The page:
Thursday, September 25, 2014

Keeping Connected

Jacksonville, FL--No, we are not yet on the road again. But we have hopes of hitting the pavement in less than two months. Jim should have the siding on the house done next week (unless we have bad weather). Once that he done, he has to repair the swim-spa, then install a base plate on our Ford Edge (and maybe a hitch, too, so we can haul a small boat), and then we will finally be ready to go!

Jim is busy installing siding on the south side of our house.

The poor swim-spa popped out of the ground. After we emptied its water and before we could refill it, we had a downpour that caused this malfunction. It has to be reinstalled. 

We love our 2011 Ford Edge. It needs a base plate so we can tow it. And we want a hitch on the rear end so we can pull a small boat (not while we are towing it, however).


In the meantime, I am always looking for economical ways to remain connected while we are on the road. This is especially important when I am working on a freelance project, as I have been doing for Reed Business Systems for the last couple of months. Although many RV parks claim they have WIFI, usually it is impossible to connect, unless I take my computer up to the clubhouse, something that is not very convenient to do.

My first venture into mobile computing was a Virgin Mobile broadband stick. It was 3G (which was the best technology back then, in the "dark ages" of only four years ago). It worked pretty well, although coverage was not the best. Also, connectivity was limited to one device.

My next purchase was a T-Mobile hotspot device. It was 4G, and I could purchase data without having a contract, just as I could with the Virgin Mobile device. Not have a contract is important to me. I don't want to pay for months I do not use the data. T-Mobile was the most economical of all the no-contract plans I could find. However, T-Mobile's coverage is sometimes spotty, as we discovered in Georgia and also the Keys.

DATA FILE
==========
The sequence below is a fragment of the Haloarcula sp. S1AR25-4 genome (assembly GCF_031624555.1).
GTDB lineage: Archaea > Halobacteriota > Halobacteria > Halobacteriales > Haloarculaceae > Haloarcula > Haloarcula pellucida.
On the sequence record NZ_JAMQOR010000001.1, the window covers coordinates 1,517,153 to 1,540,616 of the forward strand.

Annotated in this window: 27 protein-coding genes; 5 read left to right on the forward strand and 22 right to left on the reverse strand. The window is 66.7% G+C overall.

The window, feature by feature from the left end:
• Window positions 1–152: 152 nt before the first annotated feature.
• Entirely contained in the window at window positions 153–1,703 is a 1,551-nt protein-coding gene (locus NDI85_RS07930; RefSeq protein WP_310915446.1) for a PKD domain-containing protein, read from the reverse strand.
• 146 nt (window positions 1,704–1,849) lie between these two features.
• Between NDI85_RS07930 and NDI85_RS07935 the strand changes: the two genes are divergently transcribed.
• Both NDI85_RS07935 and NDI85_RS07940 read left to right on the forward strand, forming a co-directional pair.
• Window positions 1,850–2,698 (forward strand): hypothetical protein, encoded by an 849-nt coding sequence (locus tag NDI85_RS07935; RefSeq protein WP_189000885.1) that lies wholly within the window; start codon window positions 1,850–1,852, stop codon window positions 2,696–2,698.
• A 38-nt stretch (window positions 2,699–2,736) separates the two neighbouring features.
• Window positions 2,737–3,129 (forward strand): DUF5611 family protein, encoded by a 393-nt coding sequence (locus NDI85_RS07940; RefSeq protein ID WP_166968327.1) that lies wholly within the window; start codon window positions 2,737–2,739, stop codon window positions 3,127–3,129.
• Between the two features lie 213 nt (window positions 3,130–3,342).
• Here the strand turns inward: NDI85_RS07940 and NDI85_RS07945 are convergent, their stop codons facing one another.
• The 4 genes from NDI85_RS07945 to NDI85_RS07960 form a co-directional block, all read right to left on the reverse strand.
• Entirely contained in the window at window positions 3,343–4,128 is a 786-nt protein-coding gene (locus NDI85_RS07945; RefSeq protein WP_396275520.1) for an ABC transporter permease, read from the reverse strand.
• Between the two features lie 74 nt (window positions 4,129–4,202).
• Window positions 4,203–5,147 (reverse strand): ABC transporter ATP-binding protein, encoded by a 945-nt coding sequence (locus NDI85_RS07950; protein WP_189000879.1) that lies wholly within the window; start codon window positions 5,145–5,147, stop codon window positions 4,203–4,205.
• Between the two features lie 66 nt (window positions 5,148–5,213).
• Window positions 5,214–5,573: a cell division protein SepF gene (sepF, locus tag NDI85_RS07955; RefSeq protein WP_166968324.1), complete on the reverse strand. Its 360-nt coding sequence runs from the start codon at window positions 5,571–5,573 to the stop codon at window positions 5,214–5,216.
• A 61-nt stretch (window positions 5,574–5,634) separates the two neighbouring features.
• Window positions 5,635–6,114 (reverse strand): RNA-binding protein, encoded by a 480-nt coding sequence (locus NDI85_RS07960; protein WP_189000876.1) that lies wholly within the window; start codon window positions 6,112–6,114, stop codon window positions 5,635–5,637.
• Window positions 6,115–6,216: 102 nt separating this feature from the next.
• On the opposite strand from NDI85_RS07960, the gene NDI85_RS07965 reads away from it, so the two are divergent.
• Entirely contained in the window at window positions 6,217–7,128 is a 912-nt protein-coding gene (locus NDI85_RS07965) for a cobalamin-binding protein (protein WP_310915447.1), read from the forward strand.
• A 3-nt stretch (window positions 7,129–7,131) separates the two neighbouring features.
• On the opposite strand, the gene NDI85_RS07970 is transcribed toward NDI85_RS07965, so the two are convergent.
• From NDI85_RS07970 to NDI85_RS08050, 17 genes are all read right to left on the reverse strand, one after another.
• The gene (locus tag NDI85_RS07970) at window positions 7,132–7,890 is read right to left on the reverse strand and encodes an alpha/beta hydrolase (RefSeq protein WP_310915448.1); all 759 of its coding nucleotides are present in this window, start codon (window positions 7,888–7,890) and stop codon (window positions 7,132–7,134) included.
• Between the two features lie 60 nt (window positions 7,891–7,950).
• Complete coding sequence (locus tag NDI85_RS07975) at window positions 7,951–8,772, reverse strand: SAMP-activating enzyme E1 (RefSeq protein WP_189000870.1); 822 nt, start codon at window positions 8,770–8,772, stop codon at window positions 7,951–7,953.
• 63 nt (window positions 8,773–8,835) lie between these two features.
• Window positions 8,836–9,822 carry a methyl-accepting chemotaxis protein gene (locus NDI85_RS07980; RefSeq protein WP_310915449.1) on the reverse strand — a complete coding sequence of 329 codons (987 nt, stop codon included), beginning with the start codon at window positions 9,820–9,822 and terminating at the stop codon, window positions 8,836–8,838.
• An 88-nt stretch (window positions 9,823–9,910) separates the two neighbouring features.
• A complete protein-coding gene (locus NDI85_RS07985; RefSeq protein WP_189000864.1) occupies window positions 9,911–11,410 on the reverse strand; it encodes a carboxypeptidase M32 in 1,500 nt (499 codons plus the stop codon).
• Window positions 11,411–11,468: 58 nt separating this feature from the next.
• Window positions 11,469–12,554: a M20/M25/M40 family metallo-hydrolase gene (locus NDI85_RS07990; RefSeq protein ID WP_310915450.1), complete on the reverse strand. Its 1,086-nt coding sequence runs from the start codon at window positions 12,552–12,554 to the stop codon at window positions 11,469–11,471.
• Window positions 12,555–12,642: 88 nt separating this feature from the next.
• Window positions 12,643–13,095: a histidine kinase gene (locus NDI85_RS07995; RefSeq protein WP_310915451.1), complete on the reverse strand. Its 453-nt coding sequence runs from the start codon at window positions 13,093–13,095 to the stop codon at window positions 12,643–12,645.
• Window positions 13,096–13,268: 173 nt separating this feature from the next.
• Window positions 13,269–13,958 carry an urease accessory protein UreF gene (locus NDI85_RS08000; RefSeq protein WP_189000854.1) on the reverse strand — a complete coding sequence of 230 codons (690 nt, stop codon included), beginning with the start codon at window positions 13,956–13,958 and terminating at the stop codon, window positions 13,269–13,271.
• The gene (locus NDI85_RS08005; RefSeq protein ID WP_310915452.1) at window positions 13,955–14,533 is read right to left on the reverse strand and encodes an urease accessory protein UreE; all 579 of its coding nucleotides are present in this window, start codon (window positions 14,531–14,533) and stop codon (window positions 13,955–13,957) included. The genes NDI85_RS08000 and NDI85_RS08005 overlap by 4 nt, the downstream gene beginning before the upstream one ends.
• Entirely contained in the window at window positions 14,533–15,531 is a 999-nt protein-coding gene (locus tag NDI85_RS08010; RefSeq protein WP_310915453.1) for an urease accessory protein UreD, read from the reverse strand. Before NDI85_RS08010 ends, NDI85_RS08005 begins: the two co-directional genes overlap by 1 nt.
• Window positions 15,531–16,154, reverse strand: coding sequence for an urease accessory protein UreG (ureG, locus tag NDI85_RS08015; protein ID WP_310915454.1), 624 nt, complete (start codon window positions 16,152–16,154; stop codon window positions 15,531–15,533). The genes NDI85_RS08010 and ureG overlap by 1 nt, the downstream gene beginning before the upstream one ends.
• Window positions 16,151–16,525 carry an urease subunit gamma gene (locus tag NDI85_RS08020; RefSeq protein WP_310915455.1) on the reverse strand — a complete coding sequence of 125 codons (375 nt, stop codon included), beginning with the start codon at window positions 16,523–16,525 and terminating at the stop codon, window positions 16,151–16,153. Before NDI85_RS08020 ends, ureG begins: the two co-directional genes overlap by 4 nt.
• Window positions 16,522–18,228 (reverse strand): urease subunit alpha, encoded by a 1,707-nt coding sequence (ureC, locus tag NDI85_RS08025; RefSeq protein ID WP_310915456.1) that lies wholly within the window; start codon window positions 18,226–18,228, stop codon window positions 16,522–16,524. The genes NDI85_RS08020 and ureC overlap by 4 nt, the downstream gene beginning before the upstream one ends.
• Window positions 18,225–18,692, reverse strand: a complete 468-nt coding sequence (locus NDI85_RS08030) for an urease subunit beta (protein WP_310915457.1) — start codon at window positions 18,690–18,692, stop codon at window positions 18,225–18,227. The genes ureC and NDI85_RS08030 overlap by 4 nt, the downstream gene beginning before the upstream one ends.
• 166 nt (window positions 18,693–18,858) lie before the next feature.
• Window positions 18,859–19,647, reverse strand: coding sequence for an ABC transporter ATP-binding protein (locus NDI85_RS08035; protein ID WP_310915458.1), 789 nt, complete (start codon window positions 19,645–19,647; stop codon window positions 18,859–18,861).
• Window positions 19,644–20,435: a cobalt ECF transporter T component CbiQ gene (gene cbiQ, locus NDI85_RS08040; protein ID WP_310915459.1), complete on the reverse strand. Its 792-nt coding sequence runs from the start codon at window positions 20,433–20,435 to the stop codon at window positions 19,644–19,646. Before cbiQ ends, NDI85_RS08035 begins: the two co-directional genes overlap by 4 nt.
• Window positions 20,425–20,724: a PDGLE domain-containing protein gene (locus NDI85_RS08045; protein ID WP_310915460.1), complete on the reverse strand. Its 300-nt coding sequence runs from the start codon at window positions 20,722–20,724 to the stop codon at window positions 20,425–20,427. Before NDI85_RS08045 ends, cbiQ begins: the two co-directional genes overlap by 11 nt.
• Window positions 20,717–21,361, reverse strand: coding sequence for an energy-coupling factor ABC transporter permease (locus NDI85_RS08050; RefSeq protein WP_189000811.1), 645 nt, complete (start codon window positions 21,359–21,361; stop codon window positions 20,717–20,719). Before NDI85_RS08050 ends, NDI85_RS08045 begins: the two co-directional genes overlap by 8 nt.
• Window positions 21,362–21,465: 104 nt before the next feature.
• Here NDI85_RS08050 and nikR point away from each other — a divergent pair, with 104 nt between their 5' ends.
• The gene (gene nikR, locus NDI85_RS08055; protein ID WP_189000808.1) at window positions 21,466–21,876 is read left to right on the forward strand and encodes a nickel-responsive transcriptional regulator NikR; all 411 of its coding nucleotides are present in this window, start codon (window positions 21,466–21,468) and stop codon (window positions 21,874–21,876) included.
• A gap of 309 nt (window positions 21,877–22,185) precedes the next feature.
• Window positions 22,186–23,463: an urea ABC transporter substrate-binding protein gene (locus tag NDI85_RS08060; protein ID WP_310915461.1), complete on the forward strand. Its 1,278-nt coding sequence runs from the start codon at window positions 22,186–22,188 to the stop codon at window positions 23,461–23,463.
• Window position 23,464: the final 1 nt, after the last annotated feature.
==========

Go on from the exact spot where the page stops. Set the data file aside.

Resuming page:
I've investigated other hotspot devices and service plans, but today we came across a special offer from Karma Go. The offer came through a CNet newsletter Jim and I subscribe to, Cheapskate. This daily newsletter alerts us to special deals, many often free. After much evaluation of the offer, I decided to take advantage of it, even though it meant purchasing yet another device.

The Karma device, in this special offer (which is only for the next couple of days), is $99, and through the offer, we get 1 GB of data free. We will be able to purchase 10 GB at a time, for $99. The good thing: The data never expires.

Karma is using a different approach to marketing, too. The device allows up to eight people to use the hotspot at one time. Aside from the owner, those eight could be strangers. Not good? Not really. They can't get into the owner's data. To use the hotspot, they have to open an account. When they do that, they get 100 MB free data, and 100 MB of free data is also added to the owner's account. Their use does not take away from the owner's data, either. It's their own 100 MB.

Karma uses Sprint's LTE (and 3G, if LTE is not available) network, which is what most of the other no-contract no-name carriers use (e.g. Virgin Mobile and Freedompop). That was actually one of the primary reasons I decided to splurge on the new device. My T-Mobile is 4G, not LTE. And LTE is a whole lot faster than 4G. (I can still use my T-Mobile in areas where Spring is not available.) Spring has also extended its coverage. It's not nearly as good as AT&T and Verizon, but it looks to be better than T-Mobile.

My device is preordered; it won't arrive until December. But that's OK. If we hit the road before then, I still have my T-Mobile hotspot.

If you do any traveling or just want to have connectivity wherever you are, you might want to consider Karma. (When you click on the link, scroll down until you see the hotspot.) But do it quickly. The offer is only good for four more days.

Until later,

Your Reluctant RoVer,
Linda

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